Husbandry refers to the ‘housekeeping’ practices involved in keeping, in this case, Bearded dragons. The important Bearded dragon husbandry-related aspects are housing, lighting, temperature, and feeding.
Bearded dragon housing is usually in the form of an enclosure. It should be large enough for normal physical and physiological functioning. The recommended floor space for a single Bearded dragon is at least (900 x 350)cm / (35 x 14)”. This should be increased by at least 25% per Bearded dragon added after that. Commonly used enclosures include large tanks/aquariums, large cabinets, and large plastic enclosures.
A reptile-specific ultraviolet (UV) lamp should be supplied to stimulate vitamin D3 production in the skin which aids in calcium absorption. Correctly installed ultraviolet lighting will also supply visible light. Artificial UV lighting should be mounted within 30 cm / 12 ” from the main basking area and should be replaced every six months. Lights with higher UV intensities (5% or more) are preferred. Even if artificial UV light is supplied, it is still recommended that pet Bearded dragons spend at least one hour per day, or as much time as possible, outside in natural, unfiltered sunlight.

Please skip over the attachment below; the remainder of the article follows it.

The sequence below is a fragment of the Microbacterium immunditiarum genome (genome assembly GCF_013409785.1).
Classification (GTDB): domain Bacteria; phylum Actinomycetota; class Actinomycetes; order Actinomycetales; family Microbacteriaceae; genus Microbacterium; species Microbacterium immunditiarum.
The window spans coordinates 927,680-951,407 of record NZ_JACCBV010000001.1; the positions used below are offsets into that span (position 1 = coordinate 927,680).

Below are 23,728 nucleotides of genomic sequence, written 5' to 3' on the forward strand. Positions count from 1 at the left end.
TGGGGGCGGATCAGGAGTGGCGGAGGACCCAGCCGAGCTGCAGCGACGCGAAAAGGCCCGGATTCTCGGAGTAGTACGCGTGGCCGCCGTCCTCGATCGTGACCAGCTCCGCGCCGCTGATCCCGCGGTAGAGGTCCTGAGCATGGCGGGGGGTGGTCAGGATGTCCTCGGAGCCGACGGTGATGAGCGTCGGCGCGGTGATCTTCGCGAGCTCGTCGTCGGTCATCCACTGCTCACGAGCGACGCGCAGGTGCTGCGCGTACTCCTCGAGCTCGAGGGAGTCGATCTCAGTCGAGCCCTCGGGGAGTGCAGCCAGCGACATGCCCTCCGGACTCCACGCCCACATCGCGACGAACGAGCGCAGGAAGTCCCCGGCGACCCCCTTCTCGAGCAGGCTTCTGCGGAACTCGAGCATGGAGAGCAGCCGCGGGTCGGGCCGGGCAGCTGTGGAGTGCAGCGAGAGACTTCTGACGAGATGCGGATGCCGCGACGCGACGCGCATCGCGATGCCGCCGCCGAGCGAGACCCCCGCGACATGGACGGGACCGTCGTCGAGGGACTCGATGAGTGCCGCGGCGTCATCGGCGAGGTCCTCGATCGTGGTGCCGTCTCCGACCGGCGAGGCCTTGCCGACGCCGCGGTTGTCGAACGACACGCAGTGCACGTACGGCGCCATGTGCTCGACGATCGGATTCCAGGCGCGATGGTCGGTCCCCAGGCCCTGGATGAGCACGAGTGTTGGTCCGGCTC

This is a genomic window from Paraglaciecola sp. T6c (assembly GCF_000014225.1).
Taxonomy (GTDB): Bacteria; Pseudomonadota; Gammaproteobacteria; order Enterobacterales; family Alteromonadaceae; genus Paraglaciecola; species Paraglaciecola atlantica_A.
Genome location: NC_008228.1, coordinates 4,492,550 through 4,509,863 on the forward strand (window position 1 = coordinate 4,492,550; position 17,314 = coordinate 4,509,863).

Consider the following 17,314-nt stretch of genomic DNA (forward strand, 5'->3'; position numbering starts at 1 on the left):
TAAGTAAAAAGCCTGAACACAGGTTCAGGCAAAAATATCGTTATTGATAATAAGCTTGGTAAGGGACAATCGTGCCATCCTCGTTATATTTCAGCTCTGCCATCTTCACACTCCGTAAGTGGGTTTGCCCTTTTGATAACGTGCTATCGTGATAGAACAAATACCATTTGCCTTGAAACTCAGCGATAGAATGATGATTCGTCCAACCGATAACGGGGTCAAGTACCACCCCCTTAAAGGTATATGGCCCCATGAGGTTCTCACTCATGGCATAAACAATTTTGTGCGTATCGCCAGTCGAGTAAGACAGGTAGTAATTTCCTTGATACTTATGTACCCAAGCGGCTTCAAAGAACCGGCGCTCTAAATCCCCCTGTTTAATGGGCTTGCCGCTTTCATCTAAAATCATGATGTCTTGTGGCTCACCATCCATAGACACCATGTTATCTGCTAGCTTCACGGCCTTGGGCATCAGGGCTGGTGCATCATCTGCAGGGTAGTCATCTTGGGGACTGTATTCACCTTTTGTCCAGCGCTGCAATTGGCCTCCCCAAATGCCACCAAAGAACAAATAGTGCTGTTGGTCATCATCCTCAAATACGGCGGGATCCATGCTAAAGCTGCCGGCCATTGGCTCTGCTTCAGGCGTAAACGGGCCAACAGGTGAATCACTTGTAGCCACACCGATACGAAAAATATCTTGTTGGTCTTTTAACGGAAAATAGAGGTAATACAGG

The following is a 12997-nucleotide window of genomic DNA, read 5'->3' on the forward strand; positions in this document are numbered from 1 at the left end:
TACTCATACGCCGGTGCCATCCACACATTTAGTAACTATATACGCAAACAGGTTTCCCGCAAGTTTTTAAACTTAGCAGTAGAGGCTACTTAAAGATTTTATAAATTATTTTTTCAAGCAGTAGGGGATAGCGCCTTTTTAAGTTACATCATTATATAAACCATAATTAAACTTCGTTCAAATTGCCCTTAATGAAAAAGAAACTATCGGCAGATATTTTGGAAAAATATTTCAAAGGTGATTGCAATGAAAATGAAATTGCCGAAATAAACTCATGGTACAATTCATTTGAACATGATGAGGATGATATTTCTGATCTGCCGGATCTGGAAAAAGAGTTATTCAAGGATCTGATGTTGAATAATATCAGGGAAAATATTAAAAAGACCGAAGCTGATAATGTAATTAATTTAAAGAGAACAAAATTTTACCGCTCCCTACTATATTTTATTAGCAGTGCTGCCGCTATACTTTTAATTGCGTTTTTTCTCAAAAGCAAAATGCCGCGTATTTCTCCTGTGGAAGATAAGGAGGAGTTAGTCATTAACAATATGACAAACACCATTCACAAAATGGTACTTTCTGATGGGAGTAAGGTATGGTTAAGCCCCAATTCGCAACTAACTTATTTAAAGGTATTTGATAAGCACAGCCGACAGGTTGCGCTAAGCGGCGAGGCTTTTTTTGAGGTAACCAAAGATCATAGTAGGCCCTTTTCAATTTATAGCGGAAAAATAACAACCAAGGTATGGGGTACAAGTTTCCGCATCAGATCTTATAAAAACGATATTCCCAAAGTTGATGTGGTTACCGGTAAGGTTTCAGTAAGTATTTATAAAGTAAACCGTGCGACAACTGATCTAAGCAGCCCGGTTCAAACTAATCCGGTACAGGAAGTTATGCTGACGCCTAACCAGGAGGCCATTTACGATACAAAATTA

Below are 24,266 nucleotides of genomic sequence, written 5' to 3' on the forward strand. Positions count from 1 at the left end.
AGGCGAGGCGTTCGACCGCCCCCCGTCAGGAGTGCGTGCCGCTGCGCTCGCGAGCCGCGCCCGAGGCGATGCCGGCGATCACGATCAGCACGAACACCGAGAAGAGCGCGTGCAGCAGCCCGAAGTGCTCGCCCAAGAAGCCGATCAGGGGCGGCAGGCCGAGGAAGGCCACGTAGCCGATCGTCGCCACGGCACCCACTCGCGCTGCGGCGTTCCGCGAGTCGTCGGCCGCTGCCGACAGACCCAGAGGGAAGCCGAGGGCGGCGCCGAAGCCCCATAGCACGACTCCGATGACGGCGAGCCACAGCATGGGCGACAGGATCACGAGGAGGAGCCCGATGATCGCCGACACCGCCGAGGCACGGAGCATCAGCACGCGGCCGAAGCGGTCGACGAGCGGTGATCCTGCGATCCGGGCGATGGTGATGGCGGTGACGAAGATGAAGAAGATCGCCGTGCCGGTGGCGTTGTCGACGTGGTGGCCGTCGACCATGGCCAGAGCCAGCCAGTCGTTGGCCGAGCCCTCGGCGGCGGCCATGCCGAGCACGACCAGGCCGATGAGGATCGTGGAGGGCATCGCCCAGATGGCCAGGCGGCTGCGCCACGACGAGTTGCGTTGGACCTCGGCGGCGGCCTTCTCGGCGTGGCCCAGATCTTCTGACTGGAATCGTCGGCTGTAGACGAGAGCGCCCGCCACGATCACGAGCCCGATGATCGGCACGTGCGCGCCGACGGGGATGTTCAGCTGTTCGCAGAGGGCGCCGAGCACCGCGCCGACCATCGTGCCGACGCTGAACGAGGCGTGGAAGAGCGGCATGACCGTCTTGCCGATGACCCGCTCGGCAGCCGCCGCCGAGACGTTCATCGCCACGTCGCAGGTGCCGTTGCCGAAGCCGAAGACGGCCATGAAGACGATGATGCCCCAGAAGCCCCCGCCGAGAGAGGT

Bearded dragons are desert animals. The correct ambient (background) temperature with a basking spot should be supplied. For Bearded dragons, the background temperature should range between 24 and 34 ºC / 75 and 93 ºF. The basking area should be around 40 °C / 104 °F with a natural temperature gradient toward the recommended background temperature on the other side of the enclosure.
Bearded dragons need a combination of plant materials (or so called greens) and good quality insects like crickets, cockroaches, silkworms, and Phoenix worms. Food should be supplemented with good-quality calcium two to three times a week and insects should be gut-loaded with an appropriate gut-loading formula.